Source code file content
17178428 pkg history is not capturing release notes
Size: 6237 bytes, 1 line
.. CDDL HEADER START
.. The contents of this file are subject to the terms of the
Common Development and Distribution License (the "License").
You may not use this file except in compliance with the License.
.. You can obtain a copy of the license at usr/src/OPENSOLARIS.LICENSE
See the License for the specific language governing permissions
and limitations under the License.
.. When distributing Covered Code, include this CDDL HEADER in each
file and include the License file at usr/src/OPENSOLARIS.LICENSE.
If applicable, add the following below this CDDL HEADER, with the
fields enclosed by brackets "" replaced with your own identifying
information: Portions Copyright [yyyy] [name of copyright owner]
.. CDDL HEADER END
.. Copyright (c) 2011, Oracle and/or its affiliates. All rights reserved.
This chapter describes how administrators can modify existing packages for local
Occasionally administrators need to override attributes or modify packages they
did not produce. This might be to replace a portion of the package with an
internal implementation, or something as simple as removing binaries not
permitted on systems.
While other packaging systems provide various mechanisms to "force"
installation, IPS focuses instead on making it easy to republish an
existing package with the desired modifications. This makes upgrade
much easier since new versions can be re-published with the same
modifications. It also enables the rest of the packaging system
to function normally since instead of forcing IPS to ignore changes,
packages reflect the correct, installed state of the system.
Of course, running a system with a republished package can cause
issues with the support organization if any connection is suspected
between observed problems and the modified package.
The basic steps are as follows:
1. Use |pkgrecv| to download the package to be re-published in a *raw* format
to a specified directory. All of the files are named by their hash value,
and the manifest is named ``manifest``. Remember to set any required
proxy configuration in the ``http_proxy`` environment variable.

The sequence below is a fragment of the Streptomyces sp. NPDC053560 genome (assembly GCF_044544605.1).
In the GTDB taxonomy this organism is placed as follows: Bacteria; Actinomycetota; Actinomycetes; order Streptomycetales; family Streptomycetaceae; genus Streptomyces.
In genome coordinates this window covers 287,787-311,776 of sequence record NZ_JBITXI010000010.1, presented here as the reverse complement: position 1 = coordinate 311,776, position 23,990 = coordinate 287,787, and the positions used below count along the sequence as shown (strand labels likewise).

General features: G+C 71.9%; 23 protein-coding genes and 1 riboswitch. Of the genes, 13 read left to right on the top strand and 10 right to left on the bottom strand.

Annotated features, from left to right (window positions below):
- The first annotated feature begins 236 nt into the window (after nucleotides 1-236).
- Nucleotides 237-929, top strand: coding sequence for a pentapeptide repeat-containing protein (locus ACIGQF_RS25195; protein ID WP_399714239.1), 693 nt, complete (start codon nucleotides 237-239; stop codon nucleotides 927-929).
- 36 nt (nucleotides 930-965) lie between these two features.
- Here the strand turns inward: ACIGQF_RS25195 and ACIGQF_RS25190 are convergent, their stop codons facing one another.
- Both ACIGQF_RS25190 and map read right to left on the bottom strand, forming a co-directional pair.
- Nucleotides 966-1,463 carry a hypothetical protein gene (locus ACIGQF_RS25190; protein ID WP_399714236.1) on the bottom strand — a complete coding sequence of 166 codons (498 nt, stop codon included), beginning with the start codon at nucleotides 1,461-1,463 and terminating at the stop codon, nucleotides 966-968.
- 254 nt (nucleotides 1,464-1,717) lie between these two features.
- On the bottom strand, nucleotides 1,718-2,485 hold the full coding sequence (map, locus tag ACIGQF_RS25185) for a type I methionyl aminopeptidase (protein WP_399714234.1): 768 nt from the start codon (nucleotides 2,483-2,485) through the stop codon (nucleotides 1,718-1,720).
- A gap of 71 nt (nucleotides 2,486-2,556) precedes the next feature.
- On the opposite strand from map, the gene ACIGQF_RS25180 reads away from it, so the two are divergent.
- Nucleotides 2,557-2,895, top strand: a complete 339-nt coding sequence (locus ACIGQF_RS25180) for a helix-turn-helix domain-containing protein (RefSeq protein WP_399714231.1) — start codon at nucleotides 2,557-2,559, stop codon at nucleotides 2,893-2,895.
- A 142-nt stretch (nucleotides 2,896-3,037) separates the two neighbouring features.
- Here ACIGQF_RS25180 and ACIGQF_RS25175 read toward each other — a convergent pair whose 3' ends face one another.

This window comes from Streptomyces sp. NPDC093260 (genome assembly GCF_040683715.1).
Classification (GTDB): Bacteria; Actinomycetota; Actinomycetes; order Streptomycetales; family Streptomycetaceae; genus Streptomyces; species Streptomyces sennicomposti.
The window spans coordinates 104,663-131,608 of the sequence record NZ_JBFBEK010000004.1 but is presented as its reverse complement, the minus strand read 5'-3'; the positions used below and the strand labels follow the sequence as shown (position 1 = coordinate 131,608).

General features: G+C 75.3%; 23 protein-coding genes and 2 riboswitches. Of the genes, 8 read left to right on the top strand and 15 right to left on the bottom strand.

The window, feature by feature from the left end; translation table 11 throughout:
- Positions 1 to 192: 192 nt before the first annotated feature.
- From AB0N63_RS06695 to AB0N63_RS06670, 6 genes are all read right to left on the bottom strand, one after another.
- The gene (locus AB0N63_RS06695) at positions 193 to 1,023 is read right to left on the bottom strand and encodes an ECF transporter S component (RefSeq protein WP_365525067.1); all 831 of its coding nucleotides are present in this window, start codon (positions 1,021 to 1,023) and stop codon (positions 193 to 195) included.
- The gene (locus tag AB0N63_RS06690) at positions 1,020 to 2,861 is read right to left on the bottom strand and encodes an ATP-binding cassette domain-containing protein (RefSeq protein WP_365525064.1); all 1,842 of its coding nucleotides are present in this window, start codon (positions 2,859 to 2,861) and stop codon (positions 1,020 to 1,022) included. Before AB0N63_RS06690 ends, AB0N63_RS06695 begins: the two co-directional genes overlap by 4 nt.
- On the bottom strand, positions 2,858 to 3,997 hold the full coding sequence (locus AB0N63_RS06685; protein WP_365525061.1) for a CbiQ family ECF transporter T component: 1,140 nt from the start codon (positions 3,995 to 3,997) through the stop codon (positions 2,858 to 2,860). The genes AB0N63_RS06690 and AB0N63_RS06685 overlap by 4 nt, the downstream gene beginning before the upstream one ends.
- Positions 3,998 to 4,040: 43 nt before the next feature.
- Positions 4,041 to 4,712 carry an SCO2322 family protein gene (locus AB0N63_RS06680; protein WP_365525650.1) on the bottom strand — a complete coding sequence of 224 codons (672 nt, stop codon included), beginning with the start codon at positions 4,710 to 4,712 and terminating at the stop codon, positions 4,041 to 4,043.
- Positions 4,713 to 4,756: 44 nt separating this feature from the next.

2. Use |pkgmogrify| to modify the manifest in the desired manner. Any
timestamp from the internal package FMRI should be removed to prevent
confusion during publication as it is ignored.
If changes are significant, running the resulting package through |pkglint|,
as shown in *Chapter 4*, is a good idea.
3. Republish the package with |pkgsend|. Note that this republication
will strip the package of any signatures that are present and will
ignore any timestamp specified by ``pkg.fmri``. To prevent a warning
message you might want to remove signature actions in the |pkgmogrify| step.
If the administrator doesn't have permission to publish to the
original source of the package, they can create a repository with
|pkgrepo|, then use ``pkg set-publisher --search-before=<original>``
to have the client look for packages from the new repository before
falling back to the original publisher.
4. Optionally, sign the package using |pkgsign| so that internal processes can
be followed. Packages should be signed before they are installed (even
during testing) to prevent client caching issues.
.. raw:: pdf
Example 1: Change Package Metadata
Here's a simple example, where we change the ``pkg.summary`` field
to be ‘"IPS has lots of features"’ instead of whatever was there originally,
and republish to our new repository::
$ mkdir republish; cd republish
$ pkgrecv -d . --raw -s http://pkg.oracle.com/solaris/release package/pkg
$ cd package* # package name contains a '/', and is url-encoded.
$ cd * # we pulled down just the latest package by default
$ cat > fix-pkg
# change value of pkg.summary
<transform set name=pkg.summary -> edit value '.*' "IPS has lots of features">
# delete any signature actions
<transform signature -> drop>
# remove timestamp from fmri so we get our own
<transform set name=pkg.fmri -> edit value ":20.+" "">
$ pkgmogrify manifest fix-pkg > new-manifest
$ pkgrepo create ./mypkg
$ pkgsend -s ./mypkg publish -d . new-manifest
Example 2: Change Package Publisher
Another common use case is to republish packages under a new publisher
This can be useful, for example, when consolidating the packages from several
different development teams' repositories into a single repository for
integration testing, a model that was used during development of Oracle Solaris.
Again, this can be achieved using the steps in *Example 1*, using
``pkgrecv --raw``, running a |pkgmogrify| transform on the resulting
manifest, then republishing the transformed manifest.
A sample transform to change the publisher to "mypublisher" is::
<transform set name=pkg.fmri -> edit value pkg://[^/]+/ pkg://mypublisher/>
Iterating over all packages in the repository can be done with a simple shell
script, that uses the output from ``pkgrecv --newest`` to process only the
newest packages from the repository.
In the script below, we've saved the transform above in a file called
``change-pub.mog``, and want to in republish from ``development-repo``
to a new repository ``mypublisher``, changing the package publisher along the
pkgrepo create mypublisher
pkgrepo -s mypublisher set publisher/prefix=mypublisher
for package in $(pkgrecv -s ./development-repo --newest); do
pkgrecv -s development-repo -d incoming --raw $package
for pdir in incoming/*/* ; do
pkgmogrify $pdir/manifest change-pub.mog > $pdir/manifest.newpub
pkgsend -s mypublisher publish -d $pdir $pdir/manifest.newpub
If necessary, we could modify this script to select only certain packages,
make additional changes to the versioning scheme of the packages, and show
progress as it republishes each package, for example.